Rick Perry proposes flat tax, privatizing Social Security

Republican presidential candidate Rick Perry proposed dramatic tax and spending changes Tuesday, saying he’d let Americans choose between a 20 percent flat tax and the current system, allow private Social Security accounts and slash government spending and regulation.

Perry, seeking to regain the momentum he enjoyed in late August, said his plan would significantly spur economic growth. But analysts from both the left and right said he would need draconian federal budget cuts to avoid massive deficits.

In a pitch to conservatives, the Texas governor said his “Cut, Balance and Grow” plan was bolder than what his Republican rivals or President Obama would do.

The heart of Perry’s plan would reduce or eliminate an array of taxes. He would end taxes on Social Security benefits, estates, dividends and capital gains, which would most help upper-income people. He would lower the corporate income tax rate as well as the personal income tax rate for those who choose his 20 percent flat rate.


Average yearly college cost tops $17,000, reports find

Nationally, the cost of a full credit load has passed $8,000, an all-time high. Throw in room and board, and the average list price for a state school now runs more than $17,000 a year, according to the twin annual reports on college costs and student aid published today by the College Board.

Helping drive the national numbers were huge tuition increases at public universities in California, which enrolls 10 percent of public four-year college students and whose 21 percent tuition increase this year was the largest of any state.

But even without California, prices would have increased 7 percent on average nationally – an exceptional burden at a time of high unemployment and stagnant family incomes.

The large increase in federal grants and tax credits for students, on top of stimulus dollars that prevented greater state cuts, helped keep the average tuition-and-fees that families actually pay much lower: about $2,490, or just $170 more than five years ago. But the days of states and families relying on budget relief from Washington appear numbered.


Complications of surgery send Rooney to hospital

Andy Rooney, who delivered his last essay on “60 Minutes” three weeks ago, was in the hospital Tuesday after developing serious complications following minor surgery.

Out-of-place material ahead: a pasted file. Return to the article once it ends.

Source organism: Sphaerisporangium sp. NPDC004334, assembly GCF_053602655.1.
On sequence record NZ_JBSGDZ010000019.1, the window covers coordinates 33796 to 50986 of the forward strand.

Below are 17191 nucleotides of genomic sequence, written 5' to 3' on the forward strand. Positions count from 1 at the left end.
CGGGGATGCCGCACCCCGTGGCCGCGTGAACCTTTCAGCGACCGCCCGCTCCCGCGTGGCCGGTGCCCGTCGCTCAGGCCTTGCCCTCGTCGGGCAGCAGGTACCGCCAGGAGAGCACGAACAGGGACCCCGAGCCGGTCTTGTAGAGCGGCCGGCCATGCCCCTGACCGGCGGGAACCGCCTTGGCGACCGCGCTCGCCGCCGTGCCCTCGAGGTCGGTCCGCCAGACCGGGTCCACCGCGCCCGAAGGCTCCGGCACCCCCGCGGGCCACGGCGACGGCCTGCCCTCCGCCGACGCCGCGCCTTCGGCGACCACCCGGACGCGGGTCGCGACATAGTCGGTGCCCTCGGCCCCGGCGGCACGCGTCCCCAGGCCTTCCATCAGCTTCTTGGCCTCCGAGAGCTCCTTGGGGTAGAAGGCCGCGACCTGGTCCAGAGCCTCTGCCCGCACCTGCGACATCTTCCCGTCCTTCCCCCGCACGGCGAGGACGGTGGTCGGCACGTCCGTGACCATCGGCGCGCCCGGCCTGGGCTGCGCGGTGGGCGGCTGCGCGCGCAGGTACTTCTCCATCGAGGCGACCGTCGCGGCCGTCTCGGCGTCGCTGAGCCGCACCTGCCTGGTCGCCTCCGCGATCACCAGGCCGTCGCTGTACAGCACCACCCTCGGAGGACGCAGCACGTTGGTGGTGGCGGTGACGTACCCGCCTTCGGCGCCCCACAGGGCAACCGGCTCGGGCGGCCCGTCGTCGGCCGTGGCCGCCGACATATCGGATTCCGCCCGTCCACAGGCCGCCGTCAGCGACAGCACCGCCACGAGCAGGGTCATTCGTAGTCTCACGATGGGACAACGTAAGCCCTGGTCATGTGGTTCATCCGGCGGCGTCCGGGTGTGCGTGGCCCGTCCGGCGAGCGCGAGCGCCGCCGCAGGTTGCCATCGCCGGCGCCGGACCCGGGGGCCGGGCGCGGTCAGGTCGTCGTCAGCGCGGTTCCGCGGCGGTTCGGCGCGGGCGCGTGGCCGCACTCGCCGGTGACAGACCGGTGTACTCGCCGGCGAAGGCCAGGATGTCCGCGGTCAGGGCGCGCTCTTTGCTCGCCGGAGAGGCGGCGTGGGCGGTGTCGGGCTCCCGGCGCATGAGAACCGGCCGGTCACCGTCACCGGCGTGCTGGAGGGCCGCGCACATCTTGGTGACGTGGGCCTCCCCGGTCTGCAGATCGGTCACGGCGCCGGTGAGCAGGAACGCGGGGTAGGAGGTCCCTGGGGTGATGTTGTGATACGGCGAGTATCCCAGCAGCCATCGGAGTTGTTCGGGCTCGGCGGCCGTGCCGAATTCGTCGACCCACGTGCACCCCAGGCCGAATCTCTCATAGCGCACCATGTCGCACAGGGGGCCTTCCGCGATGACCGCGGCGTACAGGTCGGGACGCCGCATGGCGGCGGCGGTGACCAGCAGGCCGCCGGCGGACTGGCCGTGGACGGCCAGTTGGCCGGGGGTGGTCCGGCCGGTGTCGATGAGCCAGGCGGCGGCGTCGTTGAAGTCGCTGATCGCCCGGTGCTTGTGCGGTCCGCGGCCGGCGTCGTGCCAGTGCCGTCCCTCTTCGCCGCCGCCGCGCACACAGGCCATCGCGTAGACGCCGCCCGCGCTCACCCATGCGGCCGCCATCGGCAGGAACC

CBS said the writer’s condition was stable and, at the request of his family, offered no other information about his medical problems or where he was hospitalized.

The three-time Emmy winner was a regular presence on television’s most popular newsmagazine.

Since 1978, “A Few Minutes with Andy Rooney” wrapped up the Sunday night program, often with a look at the absurdities of life and language.

On Oct. 2, Rooney, 92, delivered his 1,097th and final essay, saying it was a moment he dreaded.
“I wish I could do this forever. I can’t, though,” he said.

He’s also had a long career as a writer, and that’s how he saw himself. He worked for the military newspaper Stars and Stripes and wrote four books about World War II.


Ex-presidential hopeful hospitalized for fatigue

Former Democratic presidential candidate George McGovern has been hospitalized for fatigue in South Dakota, a hospital spokeswoman said Tuesday.

Jullie Ward, a spokeswoman for Avera McKennan Hospital in Sioux Falls, said the former senator was admitted to the Sioux Falls hospital for fatigue after completing a lecture tour. She said doctors expect him to make a full recovery and be released in a couple of days.

The 89-year-old McGovern, a South Dakota congressman from 1957 to 1961 and U.S. senator from 1963 to 1981, ran for president against incumbent Richard Nixon in 1972 and lost in a historic landslide.


Police: 9-year-old again drove for drinking dad

For the second time this month, authorities have charged a father with allowing his 9-year-old child to be a designated driver.

Nathan Walter Sikkenga, 31, of Gillette, Wyo., told troopers with the Florida Highway Patrol in Orlando on Saturday that he and his wife “were under the influence of alcohol” and instructed their son to drive the van, according to an arrest report released Tuesday.

The van crashed into a security gate arm bar. An Orange County Sheriff’s deputy who witnessed the crash told responding troopers that a child was behind the wheel and the father was sitting in the front passenger seat, the report states.

Sikkenga was charged with felony child endangerment. No current telephone listing could be found for Sikkenga, and it wasn’t immediately known whether he had an attorney. He was let out on bond.

On Oct. 8, police say a Detroit-area man had his 9-year-old daughter drive him to the store because he had been drinking. Surveillance video from a gas station shows him telling a clerk that his daughter was his designated driver.


PETA lawsuit says SeaWorld enslaves performing whales

In an unprecedented lawsuit, People for the Ethical Treatment of Animals is accusing the SeaWorld marine parks of keeping five of its star-performer killer whales in conditions that violate the 13th Amendment ban on slavery.

PETA says the suit, to be filed today in U.S. District Court in San Diego, is the first federal court case seeking constitutional rights for members of an animal species.

The chances of the suit succeeding are slim, according to legal experts not involved in the case. But the case is likely to enliven a debate over expansion of animal rights that’s already bubbling at law schools across the country.

Sea World defended the care that it provides to the orcas and depicted the lawsuit as baseless.

– From news service reports

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